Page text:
Having been on both sides, I am no longer judgemental about TV watchers.
Very sorry to hear you have been having health problems.

There was a short period of my childhood when we had a TV in the house. As people perceived it as being something "relaxing", when I was ill during that time, it was on for me. I found it gave me horrible headaches from the flickering and I found the shows (and movies) generally depressing and manipulative. I always felt worse, physically and mentally, from watching the TV.

I don't, by the way, think I am judgmental about TV watchers. I think I am making a judgment call on the activity. I have a couple of friends who have been drug addicts (and one who still is). I still call them my friends but I abhor their addiction. (Well, the two in recovery don't do it anymore so I regret their past addiction.)




Quote:
There is fun to be had in TV land.
I gather there is fun, too, to be had in cocaine country. But I don't visit there.





Quote:
it is tedious for me to come to this forum and see that all the new threads are about TV shows
and
Quote:
I guess the point is that it's not like I think I'm better at AP or NFL than anyone here. Not by a long shot! But since I don't personally watch tv, seeing a million threads about shows I've never so much as heard of can seem a little boring.
Does that make any sense? It's not a finger in the face saying 'I'm better than you!' it's more like a timid hand being raised in the back of the room and a small voice asking'please, can we discuss something I can relate to?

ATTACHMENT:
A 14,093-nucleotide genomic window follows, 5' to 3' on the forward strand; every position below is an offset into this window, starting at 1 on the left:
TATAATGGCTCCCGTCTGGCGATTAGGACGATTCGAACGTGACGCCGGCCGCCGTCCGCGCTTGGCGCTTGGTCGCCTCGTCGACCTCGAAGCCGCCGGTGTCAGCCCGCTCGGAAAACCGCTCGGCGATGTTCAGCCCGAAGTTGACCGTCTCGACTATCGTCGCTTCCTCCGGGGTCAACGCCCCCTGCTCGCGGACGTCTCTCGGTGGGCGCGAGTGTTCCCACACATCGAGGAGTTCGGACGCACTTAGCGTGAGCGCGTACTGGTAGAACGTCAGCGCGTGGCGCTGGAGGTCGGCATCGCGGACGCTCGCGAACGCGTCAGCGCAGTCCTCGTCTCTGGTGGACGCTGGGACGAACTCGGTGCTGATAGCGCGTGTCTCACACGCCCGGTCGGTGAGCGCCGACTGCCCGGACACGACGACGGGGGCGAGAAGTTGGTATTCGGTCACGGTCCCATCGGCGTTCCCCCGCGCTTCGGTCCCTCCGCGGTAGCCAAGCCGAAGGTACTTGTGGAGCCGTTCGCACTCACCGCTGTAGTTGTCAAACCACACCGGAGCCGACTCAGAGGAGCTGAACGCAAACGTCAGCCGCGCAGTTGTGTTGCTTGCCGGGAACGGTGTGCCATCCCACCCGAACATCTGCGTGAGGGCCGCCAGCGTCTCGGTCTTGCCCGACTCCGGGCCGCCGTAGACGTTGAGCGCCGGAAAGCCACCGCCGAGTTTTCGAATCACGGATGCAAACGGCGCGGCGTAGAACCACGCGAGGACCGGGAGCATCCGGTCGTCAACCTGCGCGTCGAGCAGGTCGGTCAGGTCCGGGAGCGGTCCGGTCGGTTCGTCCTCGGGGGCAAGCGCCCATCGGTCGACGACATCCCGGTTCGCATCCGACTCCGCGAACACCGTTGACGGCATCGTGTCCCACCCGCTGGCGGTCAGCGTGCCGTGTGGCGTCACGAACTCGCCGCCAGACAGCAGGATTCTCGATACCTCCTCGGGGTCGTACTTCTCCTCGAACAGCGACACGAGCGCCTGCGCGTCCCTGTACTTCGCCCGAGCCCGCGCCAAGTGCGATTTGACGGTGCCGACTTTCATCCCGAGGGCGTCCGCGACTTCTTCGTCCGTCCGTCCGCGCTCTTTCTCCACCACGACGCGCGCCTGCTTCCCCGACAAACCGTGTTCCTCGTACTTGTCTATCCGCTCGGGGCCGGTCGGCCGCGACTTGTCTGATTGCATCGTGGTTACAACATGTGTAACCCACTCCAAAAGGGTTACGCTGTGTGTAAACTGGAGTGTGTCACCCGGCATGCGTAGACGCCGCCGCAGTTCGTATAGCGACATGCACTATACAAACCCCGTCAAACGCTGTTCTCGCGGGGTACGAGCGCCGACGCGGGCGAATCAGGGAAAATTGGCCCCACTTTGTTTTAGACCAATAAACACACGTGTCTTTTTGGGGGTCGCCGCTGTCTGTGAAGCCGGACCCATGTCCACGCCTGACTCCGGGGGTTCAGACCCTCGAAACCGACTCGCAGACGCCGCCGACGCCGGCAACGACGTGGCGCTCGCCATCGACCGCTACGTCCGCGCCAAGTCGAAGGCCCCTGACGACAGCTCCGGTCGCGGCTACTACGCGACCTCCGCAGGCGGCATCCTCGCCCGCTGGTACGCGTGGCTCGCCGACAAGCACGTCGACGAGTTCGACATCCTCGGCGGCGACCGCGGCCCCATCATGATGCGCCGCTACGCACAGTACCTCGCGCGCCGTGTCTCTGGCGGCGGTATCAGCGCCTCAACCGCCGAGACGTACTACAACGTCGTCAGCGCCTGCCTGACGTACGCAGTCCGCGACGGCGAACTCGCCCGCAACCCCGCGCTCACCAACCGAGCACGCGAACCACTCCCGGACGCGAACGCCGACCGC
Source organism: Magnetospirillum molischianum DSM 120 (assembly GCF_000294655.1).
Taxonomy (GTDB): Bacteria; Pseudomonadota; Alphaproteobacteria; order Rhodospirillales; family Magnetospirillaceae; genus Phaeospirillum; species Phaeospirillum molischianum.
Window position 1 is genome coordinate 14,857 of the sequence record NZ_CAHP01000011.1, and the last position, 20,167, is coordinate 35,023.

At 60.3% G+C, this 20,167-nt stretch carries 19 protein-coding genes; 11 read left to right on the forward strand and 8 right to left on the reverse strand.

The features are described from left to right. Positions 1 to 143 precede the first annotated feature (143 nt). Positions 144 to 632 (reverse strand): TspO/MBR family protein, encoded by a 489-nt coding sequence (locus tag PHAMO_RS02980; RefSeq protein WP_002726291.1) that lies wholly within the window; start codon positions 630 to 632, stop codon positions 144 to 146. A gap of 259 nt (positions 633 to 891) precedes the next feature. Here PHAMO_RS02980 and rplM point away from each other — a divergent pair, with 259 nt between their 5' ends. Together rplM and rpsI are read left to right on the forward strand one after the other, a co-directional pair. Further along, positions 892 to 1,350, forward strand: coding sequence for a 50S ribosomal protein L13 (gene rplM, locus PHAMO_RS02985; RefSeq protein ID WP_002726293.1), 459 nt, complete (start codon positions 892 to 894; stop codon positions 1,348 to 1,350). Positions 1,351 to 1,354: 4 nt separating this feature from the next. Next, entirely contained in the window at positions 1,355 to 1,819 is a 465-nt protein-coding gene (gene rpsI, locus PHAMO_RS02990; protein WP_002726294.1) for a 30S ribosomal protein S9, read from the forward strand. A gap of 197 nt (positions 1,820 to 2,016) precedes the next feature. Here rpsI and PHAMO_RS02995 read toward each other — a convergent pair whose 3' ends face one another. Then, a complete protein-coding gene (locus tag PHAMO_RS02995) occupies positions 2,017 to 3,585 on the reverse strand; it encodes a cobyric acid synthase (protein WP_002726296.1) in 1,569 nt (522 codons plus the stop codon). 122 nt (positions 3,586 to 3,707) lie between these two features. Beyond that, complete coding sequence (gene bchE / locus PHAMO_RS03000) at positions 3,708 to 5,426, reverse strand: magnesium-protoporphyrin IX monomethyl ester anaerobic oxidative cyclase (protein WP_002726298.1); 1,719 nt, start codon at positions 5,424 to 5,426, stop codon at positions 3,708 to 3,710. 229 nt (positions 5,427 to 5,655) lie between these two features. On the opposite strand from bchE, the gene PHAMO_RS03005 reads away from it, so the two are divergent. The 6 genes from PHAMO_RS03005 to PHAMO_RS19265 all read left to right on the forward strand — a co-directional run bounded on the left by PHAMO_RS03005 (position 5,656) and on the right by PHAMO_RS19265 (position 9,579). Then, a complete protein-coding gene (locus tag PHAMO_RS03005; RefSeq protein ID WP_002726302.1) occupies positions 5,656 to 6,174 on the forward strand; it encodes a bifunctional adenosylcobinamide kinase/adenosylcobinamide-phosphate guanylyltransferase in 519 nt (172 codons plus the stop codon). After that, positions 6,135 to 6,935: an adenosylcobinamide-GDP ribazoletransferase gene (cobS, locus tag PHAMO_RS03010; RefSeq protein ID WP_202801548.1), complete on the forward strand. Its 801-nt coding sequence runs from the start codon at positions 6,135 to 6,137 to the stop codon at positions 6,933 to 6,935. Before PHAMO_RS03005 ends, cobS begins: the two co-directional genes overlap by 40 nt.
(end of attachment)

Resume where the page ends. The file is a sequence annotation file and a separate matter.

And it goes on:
This was my main point in starting this thread.

The Forum name is Books, Music and Other Media. The majority of threads these days are about TV shows. I think there should be a separate forum for TV so slower-moving print matter threads don't get buried.





Quote:
Well, if I can ever find the time to actually sit down and read any book uninterrupted, I'll let you know. Until then, it's TV for me
and
Quote:
TV keeps me company while I do dishes , fold laundry , or even while I paint clothing.
But, I can read a book for 5 or ten minutes and then go do something else. I'm really pressed for time and can't spare the 1/2 hour minumum required for a TV show. If I have to watch some TV (like, I'm over at someone's house who insists on having it on) I need to have something repetitive in my hands to do to keep more of my brain occupied otherwise I go cuckoo. HOWEVER, anything I do while watching TV I do less well than when I do it without the TV on. That is, I do things with attention, even menial things like washing dishes, and TV breaks my concentration. I'd rather have my concentration broken by my son wanting to help and having to keep him from washing the knives.




Quote:
why not just ignore those threads and start another one about a movie you saw or a book you read?
and
Quote:
Why don't you just start threads about something else?
I have, several times. And I have gone back into the older pages of the Forum to comment on books someone posted about and I only just read or thought about again. And a lot of those threads have been interesting. Daylily has started some good ones (or, I think she started them, -- apologies if it was someone else) But, those threads, by their very nature of engendering more thought and requiring more thought than those about the electronic babysitter tend to get lost and off the front page awfully quickly. Sometimes in as little as three hours. See this quote: